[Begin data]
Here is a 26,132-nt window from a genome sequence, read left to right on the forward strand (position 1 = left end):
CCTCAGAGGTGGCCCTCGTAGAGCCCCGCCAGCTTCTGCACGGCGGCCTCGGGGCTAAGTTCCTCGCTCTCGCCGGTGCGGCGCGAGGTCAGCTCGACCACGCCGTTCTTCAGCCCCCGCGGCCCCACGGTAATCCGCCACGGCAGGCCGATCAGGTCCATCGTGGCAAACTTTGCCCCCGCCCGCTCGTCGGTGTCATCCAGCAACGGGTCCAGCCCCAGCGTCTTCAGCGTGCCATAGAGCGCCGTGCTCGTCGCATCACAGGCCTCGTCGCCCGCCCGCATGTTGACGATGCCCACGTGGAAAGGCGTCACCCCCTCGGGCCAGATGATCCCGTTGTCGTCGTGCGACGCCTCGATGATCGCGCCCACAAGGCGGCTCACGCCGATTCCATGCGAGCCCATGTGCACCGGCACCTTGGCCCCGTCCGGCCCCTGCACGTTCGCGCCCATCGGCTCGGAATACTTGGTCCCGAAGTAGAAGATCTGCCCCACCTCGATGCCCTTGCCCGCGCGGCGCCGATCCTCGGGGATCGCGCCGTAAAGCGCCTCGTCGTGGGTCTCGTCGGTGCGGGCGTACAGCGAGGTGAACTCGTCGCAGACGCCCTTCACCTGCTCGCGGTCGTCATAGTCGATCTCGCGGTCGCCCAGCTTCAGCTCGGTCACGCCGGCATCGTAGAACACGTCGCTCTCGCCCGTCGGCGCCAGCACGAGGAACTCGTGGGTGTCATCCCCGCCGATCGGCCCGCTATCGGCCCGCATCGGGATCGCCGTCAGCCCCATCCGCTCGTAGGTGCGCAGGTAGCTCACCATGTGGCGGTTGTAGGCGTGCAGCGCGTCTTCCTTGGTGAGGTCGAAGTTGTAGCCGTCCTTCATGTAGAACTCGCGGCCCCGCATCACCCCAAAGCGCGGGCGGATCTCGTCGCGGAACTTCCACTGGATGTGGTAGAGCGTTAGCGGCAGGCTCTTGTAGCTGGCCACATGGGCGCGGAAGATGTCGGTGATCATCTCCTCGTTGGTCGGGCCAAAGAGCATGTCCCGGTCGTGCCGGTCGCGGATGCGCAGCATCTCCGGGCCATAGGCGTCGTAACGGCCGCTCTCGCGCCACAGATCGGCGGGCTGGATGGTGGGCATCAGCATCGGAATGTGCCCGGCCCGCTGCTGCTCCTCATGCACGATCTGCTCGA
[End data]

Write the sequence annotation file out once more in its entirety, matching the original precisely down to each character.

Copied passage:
Here is a 26,132-nt window from a genome sequence, read left to right on the forward strand (position 1 = left end):
CCTCAGAGGTGGCCCTCGTAGAGCCCCGCCAGCTTCTGCACGGCGGCCTCGGGGCTAAGTTCCTCGCTCTCGCCGGTGCGGCGCGAGGTCAGCTCGACCACGCCGTTCTTCAGCCCCCGCGGCCCCACGGTAATCCGCCACGGCAGGCCGATCAGGTCCATCGTGGCAAACTTTGCCCCCGCCCGCTCGTCGGTGTCATCCAGCAACGGGTCCAGCCCCAGCGTCTTCAGCGTGCCATAGAGCGCCGTGCTCGTCGCATCACAGGCCTCGTCGCCCGCCCGCATGTTGACGATGCCCACGTGGAAAGGCGTCACCCCCTCGGGCCAGATGATCCCGTTGTCGTCGTGCGACGCCTCGATGATCGCGCCCACAAGGCGGCTCACGCCGATTCCATGCGAGCCCATGTGCACCGGCACCTTGGCCCCGTCCGGCCCCTGCACGTTCGCGCCCATCGGCTCGGAATACTTGGTCCCGAAGTAGAAGATCTGCCCCACCTCGATGCCCTTGCCCGCGCGGCGCCGATCCTCGGGGATCGCGCCGTAAAGCGCCTCGTCGTGGGTCTCGTCGGTGCGGGCGTACAGCGAGGTGAACTCGTCGCAGACGCCCTTCACCTGCTCGCGGTCGTCATAGTCGATCTCGCGGTCGCCCAGCTTCAGCTCGGTCACGCCGGCATCGTAGAACACGTCGCTCTCGCCCGTCGGCGCCAGCACGAGGAACTCGTGGGTGTCATCCCCGCCGATCGGCCCGCTATCGGCCCGCATCGGGATCGCCGTCAGCCCCATCCGCTCGTAGGTGCGCAGGTAGCTCACCATGTGGCGGTTGTAGGCGTGCAGCGCGTCTTCCTTGGTGAGGTCGAAGTTGTAGCCGTCCTTCATGTAGAACTCGCGGCCCCGCATCACCCCAAAGCGCGGGCGGATCTCGTCGCGGAACTTCCACTGGATGTGGTAGAGCGTTAGCGGCAGGCTCTTGTAGCTGGCCACATGGGCGCGGAAGATGTCGGTGATCATCTCCTCGTTGGTCGGGCCAAAGAGCATGTCCCGGTCGTGCCGGTCGCGGATGCGCAGCATCTCCGGGCCATAGGCGTCGTAACGGCCGCTCTCGCGCCACAGATCGGCGGGCTGGATGGTGGGCATCAGCATCGGAATGTGCCCGGCCCGCTGCTGCTCCTCATGCACGATCTGCTCGA